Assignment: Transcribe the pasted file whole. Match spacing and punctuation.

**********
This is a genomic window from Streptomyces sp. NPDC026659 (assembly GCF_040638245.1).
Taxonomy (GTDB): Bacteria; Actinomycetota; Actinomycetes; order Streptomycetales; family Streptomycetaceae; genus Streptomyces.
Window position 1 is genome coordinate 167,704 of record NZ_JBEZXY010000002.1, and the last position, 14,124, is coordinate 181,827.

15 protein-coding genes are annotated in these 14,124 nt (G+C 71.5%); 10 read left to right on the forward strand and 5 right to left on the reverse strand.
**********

This is a genomic window from Streptomyces sp. NPDC026659 (assembly GCF_040638245.1).
Taxonomy (GTDB): Bacteria; Actinomycetota; Actinomycetes; order Streptomycetales; family Streptomycetaceae; genus Streptomyces.
Window position 1 is genome coordinate 167,704 of record NZ_JBEZXY010000002.1, and the last position, 14,124, is coordinate 181,827.

15 protein-coding genes are annotated in these 14,124 nt (G+C 71.5%); 10 read left to right on the forward strand and 5 right to left on the reverse strand.